Across a glistening pond and a field of bright tulips, lush wisteria climbs its way up a brick wall. A couple poses for a photo, a young girl dances across a pristinely pruned lawn and small groups of visitors stroll through the gardens, taking in another beautiful day at the Filoli Historic House and Garden in Woodside. At first glance, Filoli appears to be the epitome of peace and harmony — a picture-perfect paradise. 

However, Filoli’s latest exhibit, “Stories of Resilience,” acknowledged the estate’s history of racial exclusion and highlighted stories of minority groups that helped make Filoli what it is today. Throughout the house and garden, several signs were placed on display until May 23, addressing individuals of various roles and discussing excluded racial groups. 

The historic landmark has long been a favorite photo-op destination for Palo Alto High School students, but the recent exhibit has prompted them and the wider community to look deeper and explore the stories of those who left their mark on Filoli — and those who never had the chance. The exhibit is one of a variety of efforts Filoli has implemented to expand beyond its aesthetic value into the educational, according to Erika Frank, Filoli’s director of education and interpretation.


“This place, it’s just a building, it’s just a garden until we start sharing the narratives of the people who created it, and stewarded it and continue working here.”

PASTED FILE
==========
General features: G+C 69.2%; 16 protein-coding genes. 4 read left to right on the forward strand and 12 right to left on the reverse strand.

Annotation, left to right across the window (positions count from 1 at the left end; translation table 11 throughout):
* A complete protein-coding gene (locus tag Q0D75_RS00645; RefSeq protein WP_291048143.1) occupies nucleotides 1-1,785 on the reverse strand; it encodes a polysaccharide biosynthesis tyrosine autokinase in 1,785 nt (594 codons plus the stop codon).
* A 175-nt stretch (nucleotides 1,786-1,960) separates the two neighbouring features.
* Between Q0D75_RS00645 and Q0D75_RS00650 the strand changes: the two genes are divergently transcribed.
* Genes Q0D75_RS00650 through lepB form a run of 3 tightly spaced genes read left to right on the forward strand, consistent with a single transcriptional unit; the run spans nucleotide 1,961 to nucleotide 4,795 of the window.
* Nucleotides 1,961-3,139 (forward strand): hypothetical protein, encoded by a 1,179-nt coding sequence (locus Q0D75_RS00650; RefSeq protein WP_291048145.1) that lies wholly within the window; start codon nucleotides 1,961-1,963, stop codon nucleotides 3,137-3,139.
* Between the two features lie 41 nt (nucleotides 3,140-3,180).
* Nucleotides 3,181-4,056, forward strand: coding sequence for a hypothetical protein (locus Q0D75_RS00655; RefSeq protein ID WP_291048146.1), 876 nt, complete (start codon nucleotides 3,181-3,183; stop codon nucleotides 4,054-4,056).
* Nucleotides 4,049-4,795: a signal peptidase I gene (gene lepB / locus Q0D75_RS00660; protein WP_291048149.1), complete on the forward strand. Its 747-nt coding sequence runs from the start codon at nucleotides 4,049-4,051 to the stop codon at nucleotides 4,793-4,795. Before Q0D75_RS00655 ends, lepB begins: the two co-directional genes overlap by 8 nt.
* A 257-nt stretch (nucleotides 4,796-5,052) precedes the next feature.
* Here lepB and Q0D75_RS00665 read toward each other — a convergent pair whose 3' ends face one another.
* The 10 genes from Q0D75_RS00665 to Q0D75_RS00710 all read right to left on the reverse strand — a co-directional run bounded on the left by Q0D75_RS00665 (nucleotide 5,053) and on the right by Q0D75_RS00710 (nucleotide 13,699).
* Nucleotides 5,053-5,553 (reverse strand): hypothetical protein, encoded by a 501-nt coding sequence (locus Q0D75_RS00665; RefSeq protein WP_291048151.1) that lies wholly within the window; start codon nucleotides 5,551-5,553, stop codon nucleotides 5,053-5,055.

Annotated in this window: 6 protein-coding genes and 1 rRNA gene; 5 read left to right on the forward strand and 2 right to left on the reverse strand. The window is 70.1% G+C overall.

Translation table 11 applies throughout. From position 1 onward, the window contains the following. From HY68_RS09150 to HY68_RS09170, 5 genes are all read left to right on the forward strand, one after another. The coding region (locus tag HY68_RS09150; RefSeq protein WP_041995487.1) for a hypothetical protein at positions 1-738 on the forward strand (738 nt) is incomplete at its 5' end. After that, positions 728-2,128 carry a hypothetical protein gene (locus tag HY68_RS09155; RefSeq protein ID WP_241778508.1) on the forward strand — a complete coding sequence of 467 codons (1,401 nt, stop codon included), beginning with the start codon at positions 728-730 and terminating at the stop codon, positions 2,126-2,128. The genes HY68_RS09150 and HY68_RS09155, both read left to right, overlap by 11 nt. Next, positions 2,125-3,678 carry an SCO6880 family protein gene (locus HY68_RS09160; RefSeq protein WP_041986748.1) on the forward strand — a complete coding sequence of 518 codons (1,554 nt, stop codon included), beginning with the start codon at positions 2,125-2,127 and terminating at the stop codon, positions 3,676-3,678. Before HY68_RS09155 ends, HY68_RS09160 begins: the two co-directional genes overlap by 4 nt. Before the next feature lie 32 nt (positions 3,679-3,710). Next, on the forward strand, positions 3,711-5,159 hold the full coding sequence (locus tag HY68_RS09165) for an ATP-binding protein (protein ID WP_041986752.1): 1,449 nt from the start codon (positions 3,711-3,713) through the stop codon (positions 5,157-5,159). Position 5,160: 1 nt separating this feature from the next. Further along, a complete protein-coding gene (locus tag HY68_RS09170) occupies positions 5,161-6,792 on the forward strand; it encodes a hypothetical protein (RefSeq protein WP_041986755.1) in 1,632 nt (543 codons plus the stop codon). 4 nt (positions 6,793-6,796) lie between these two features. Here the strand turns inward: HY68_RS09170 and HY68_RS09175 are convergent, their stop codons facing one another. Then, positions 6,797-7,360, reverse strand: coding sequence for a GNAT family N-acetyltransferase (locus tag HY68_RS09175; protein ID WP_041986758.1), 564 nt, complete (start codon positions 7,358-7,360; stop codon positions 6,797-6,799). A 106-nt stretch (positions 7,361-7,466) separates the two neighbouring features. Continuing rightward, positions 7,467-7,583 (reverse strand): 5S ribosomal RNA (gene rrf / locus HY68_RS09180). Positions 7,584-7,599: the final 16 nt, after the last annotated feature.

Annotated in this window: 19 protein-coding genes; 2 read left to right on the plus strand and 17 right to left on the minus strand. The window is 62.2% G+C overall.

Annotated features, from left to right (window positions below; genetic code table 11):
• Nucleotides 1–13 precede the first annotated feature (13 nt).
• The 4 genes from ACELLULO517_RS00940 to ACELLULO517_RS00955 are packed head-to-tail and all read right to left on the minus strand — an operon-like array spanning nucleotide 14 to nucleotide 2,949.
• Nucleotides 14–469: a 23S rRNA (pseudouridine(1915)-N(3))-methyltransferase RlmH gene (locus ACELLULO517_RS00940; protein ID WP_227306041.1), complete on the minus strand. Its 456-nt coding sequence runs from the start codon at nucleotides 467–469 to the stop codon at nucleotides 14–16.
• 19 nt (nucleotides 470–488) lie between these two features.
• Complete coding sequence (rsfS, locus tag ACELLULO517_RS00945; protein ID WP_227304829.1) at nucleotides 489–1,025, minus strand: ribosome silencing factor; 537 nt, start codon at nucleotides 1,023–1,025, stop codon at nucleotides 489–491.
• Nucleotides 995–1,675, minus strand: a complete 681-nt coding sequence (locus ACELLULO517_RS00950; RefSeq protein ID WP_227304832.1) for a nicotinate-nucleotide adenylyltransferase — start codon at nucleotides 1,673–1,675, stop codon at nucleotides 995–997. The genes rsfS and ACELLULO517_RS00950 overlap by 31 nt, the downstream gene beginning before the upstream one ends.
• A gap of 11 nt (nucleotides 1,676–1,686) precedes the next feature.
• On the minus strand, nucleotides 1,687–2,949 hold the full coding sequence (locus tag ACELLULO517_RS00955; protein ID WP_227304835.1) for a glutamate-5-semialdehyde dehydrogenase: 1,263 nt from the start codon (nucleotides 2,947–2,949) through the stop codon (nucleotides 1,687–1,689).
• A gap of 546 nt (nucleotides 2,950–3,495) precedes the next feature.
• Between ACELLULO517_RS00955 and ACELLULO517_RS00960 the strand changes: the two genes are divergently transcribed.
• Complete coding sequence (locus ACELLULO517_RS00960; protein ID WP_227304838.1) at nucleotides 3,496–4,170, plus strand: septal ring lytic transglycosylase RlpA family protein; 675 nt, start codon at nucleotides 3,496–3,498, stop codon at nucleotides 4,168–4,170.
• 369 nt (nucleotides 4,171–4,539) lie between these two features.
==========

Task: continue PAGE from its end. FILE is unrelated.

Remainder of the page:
— Erika Frank, Filoli’s director of education and interpretation


Filoli’s founding

In 1917, Filoli was created by William Bowers Bourn and Agnes Moody as a self-sustaining country estate. After they died in 1936, the Roth family purchased Filoli and worked to add to the garden’s beauty until they donated the house and garden to the National Trust for Historic Preservation. The house and garden opened to the public in 1977.

The house now serves as a portal to the past, memorializing the story of the Bourns and Roths. Signs throughout the house provide snippets of insight into their world and their lives, but the house and the gardens encompassing it are built on the legacy of many more. 

“This place, it’s just a building, it’s just a garden until we start sharing the narratives of the people who created it, and stewarded it and continue working here,” Frank said.

Stories of Resilience’

The heavy, sweet scent of wisteria and its cascading purple flowers are defining elements of spring at Filoli. On our recent visit, a sign in the garden house shone light on their little-known history, introducing the stories of some of Filoli’s first horticulturists.

The placard featured Toichi Domoto, whose family was one of the first in Northern California to commercially cultivate Japanese plants including wisteria, azaleas and camellias. In addition to highlighting their accomplishments, Filoli’s “Stories of Resilience” exhibit also recognizes the Domoto family’s plight as Japanese Americans during WWII. Domoto’s placard is the only one featured in the gardens, with the rest residing indoors.


“I thought the exhibit was actually really interesting, because it’s always different … learning about personal stories from history, rather than just learning about the historical events themselves.”